XCO MEETS ENDURO
Martina Berta, Luca Braidot and Max Marotte from the Santa Cruz FSA Team are used to competing at the elite level in cross-country (XC), but this year they were given the opportunity to try something a little bit out of their comfort zone. Competing in the Bluegrass Trophy of Nations in Finale Ligure under the banner of a special MET Helmets team, these three athletes threw themselves wholeheartedly into the challenge.
We caught up with the trio to find out what they thought of the switch-up.
When you are racing XC, you usually know the courses well.. how did you have to adapt your racing style to take on an unknown course like in enduro?
Martina: You try not to ride over your limit, while still keeping an eye on the track ahead. When you can, just go for it and try to survive! It worked out, so I suppose it was a good technique.
Max: We went on a training ride yesterday to look at the course and to try and remember key parts. But after the race today, we can safely say that we forgot almost everything. You think, “this corner I need to look at and this corner too,” but then you enter the stage and forget all the tricky parts. We went off the track once or twice because we couldn’t remember where to go!
I think this is where the enduro guys do really well. They remember the corners, where to pass, where to go. In the excitement of the race, I found I couldn’t remember anything. Maybe there wasn’t enough oxygen in my brain, who knows!
Luca: It’s really different from XC. There you use downhill to save a bit of energy. Here it’s the opposite, you push all-in in the downhill and we discovered that it takes a lot of effort.
Normally in XC do you have one line and try to keep to it, or do you change it up during the race? How does that compare with enduro?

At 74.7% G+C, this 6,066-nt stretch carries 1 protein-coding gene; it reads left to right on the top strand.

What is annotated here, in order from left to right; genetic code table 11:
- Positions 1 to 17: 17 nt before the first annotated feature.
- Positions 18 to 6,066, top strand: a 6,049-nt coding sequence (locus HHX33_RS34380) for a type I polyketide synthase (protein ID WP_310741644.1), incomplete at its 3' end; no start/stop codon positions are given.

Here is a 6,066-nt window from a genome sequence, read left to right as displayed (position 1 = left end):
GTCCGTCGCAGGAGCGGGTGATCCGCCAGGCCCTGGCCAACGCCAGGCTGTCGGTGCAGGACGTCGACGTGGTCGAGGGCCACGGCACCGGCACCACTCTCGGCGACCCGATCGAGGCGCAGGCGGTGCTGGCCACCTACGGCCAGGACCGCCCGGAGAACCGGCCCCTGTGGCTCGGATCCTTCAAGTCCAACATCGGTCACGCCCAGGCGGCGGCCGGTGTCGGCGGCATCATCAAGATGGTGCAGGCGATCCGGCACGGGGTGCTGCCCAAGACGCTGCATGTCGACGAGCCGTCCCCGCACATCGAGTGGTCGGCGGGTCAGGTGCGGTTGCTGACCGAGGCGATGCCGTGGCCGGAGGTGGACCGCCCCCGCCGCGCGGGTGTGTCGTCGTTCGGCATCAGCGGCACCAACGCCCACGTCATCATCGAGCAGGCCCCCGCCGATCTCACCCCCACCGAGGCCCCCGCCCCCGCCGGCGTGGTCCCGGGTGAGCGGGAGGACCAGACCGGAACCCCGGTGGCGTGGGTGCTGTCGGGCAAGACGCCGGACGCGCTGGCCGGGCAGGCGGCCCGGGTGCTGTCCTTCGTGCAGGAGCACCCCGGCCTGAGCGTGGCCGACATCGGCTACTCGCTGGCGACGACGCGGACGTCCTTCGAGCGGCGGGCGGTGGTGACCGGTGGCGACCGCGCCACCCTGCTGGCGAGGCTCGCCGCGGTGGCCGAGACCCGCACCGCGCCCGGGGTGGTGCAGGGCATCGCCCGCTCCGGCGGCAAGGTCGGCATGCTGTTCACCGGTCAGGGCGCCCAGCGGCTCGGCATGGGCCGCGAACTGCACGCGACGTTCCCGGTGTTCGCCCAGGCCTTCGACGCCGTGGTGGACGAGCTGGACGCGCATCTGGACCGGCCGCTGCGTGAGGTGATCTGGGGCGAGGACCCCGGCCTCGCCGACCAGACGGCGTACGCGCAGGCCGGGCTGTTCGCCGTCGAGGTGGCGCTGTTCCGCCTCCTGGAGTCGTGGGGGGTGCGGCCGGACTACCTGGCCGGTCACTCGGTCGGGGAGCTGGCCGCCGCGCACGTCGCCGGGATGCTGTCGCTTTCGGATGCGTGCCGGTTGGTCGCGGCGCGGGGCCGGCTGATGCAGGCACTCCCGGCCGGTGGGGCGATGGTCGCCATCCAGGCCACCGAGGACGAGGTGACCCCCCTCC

Max: No in XC you have your line, and you keep it. You have a plan ‘B,’ but you stick to your line as much as possible. It’s different here because sometimes you have to deal with obstacles as you come across them. I think Luca has a quite a lot of talent to ride a bit blind. I saw in training yesterday that if he doesn’t know what’s coming up, he’s really good at reading the ground, how it could be and how and where to brake. He was so good at it. I found it was a nice experience too, to not be riding on a track we know for years.
The levels of intensity between the two disciplines are quite different, in XC it’s a constant effort for the whole race but over a shorter period, and in enduro it’s a long effort. Did you find yourself going flat out the whole time?
Luca: We were flat out all the time.
Marti: In the Downhill I reached 195 bpm, so I was pretty much on fire!
Max: On the uphill’s you can take them at your own pace and it doesn’t hurt so much. But when you are on the 15 minutes stages, the amount of energy you need to leave on track is immense. In terms of heart rate, breathing and everything, it was really high. Physically wise, it’s really demanding. If you are trained and have skills with smashing the pedals, like we have as XC riders, it’s definitively an advantage.